Read CHAPTER XXIII of Dulcibel A Tale of Old Salem , free online book, by Henry Peterson, on ReadCentral.com.

Master Raymond Also Complains of an “Evil Hand.”

Master Raymond had everything now prepared upon his part, and was awaiting a message from Captain Alden, to the effect that he had made a positive engagement with the Danish captain.

He had caught a serious cold on his return from Boston and, turning the matter over in his mind for it is a wise thing to try to get some good result out of even apparently evil occurrences he had called in the village doctor.

But the good Doctor’s medicine did not seem to work as it ought to for one reason, Master Raymond regularly emptied the doses out of the window; thinking as he told Master Joseph, to put them where they would do the most good. And when the Doctor came, and found that neither purging nor vomiting had been produced, these with bleeding and sweating being the great panaceas of that day as perhaps of this he was naturally astonished. In a case where neither castor oil, senna and manna, nor large doses of Glauber’s salts would work, a medical man was certainly justified in thinking that something must be wrong.

Master Raymond suggested whether “an evil hand” might not be upon him. This was the common explanation at that time in Salem and its neighborhood. The doctors and the druggists nowadays miss a great deal in not having such an excuse made ready to their hands it would account alike for adulterated drugs and ill-judged remedies.

Master Raymond had the reputation of being rich, and the Doctor had been mortified by the bad behavior of his medicines for if a patient be not cured, if he is at least vigorously handled, there seems to be something that can with propriety be heavily charged for. But if a doctor does nothing neither cures, nor anything else with what face can he bring in a weighty bill?

And so good Doctor Griggs readily acquiesced in his patient’s supposition that “an evil hand,” was at work, and even suggested that he should bring Abigail Williams or some other “afflicted” girl with him the next time he came, to see with her sharpened eyes who it was that was bewitching him.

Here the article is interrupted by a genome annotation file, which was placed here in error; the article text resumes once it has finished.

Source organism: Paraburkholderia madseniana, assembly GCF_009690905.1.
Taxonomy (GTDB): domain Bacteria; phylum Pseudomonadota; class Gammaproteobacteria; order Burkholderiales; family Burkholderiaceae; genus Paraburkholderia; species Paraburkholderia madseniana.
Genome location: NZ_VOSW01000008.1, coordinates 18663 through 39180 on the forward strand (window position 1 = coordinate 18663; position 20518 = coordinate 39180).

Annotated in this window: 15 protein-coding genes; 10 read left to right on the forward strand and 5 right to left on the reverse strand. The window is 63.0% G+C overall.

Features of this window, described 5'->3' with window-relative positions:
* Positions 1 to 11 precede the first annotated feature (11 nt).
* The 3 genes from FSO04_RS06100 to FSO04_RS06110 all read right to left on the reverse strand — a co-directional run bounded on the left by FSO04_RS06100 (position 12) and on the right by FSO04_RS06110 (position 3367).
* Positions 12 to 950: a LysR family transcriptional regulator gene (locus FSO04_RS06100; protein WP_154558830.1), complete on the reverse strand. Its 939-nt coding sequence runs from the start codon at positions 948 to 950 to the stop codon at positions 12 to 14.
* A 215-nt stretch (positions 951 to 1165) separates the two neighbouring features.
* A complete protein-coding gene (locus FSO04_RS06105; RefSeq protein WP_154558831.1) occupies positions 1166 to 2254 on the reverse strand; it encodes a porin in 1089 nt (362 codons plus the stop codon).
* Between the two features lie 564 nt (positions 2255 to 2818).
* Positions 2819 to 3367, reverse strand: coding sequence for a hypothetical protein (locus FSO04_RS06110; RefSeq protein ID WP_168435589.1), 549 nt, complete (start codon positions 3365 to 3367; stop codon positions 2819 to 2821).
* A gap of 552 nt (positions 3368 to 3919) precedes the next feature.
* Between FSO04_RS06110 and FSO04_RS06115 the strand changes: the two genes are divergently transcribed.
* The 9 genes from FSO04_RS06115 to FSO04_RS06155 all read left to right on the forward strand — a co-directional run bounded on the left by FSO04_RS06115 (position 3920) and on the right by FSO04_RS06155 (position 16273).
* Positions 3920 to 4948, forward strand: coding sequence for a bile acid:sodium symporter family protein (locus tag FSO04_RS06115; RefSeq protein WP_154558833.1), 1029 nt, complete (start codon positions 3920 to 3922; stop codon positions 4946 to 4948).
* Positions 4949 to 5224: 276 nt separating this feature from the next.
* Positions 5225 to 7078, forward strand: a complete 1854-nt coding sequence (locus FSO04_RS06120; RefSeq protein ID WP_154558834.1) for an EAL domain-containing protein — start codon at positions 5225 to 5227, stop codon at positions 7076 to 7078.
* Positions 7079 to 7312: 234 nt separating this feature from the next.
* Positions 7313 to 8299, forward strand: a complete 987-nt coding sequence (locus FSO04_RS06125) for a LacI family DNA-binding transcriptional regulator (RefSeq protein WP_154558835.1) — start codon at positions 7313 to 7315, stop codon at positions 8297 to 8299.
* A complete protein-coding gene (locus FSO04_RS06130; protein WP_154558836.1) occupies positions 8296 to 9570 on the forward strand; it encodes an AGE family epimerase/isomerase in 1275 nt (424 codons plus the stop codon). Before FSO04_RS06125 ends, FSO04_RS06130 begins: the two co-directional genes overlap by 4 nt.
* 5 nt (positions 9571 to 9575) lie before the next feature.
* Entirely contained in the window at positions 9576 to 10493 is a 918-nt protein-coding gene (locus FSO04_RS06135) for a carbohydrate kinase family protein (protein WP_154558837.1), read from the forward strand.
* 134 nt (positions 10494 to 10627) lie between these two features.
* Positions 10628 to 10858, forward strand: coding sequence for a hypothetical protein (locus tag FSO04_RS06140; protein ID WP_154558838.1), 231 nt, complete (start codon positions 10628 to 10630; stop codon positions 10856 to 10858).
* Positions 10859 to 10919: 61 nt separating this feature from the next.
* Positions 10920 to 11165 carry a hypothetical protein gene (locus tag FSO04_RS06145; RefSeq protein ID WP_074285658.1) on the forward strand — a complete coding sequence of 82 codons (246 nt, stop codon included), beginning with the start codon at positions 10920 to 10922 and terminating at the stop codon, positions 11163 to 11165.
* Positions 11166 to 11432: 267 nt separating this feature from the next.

But Master Raymond declined the offer at least for the present. If the thing continued, and grew worse, he might be able himself to see who it was. Why should he not be as able to do it as Abigail Williams, or any other of the “afflicted” circle? Of course the doctor was not able to answer why; there seemed to be no good reason why one set of “afflicted” people should have a monopoly of the accusing business.

Of course this came very quickly from the Doctor to Mistress Ann Putnam for he was a regular attendant of that lady, whose nervous system indeed was in a fearful state by this time. And she puzzled a good deal over it. Did Master Raymond intend to accuse anyone? Who was it? Or was it merely a hint thrown out, that it was a game that two parties could play at?

But then she smiled she had the two ministers, and through them all the other ministers of the colony the magistrates and judges and the advantages of the original position. Imitators always failed. Still she rather liked the young man’s craft and boldness Joseph Putnam would never have thought of such a thing. But still let him beware how he attempted to thwart her plans. He would soon find that she was the stronger.

Joseph Putnam then began to answer inquiries as to the health of his guest, that he was not much better, and thought somewhat of going up to Boston for further medical advice as the medicines given him so far did not seem to work as well as they should do.

“Could he bear the ride?”

“Oh, very well indeed his illness had not so far affected his strength much.”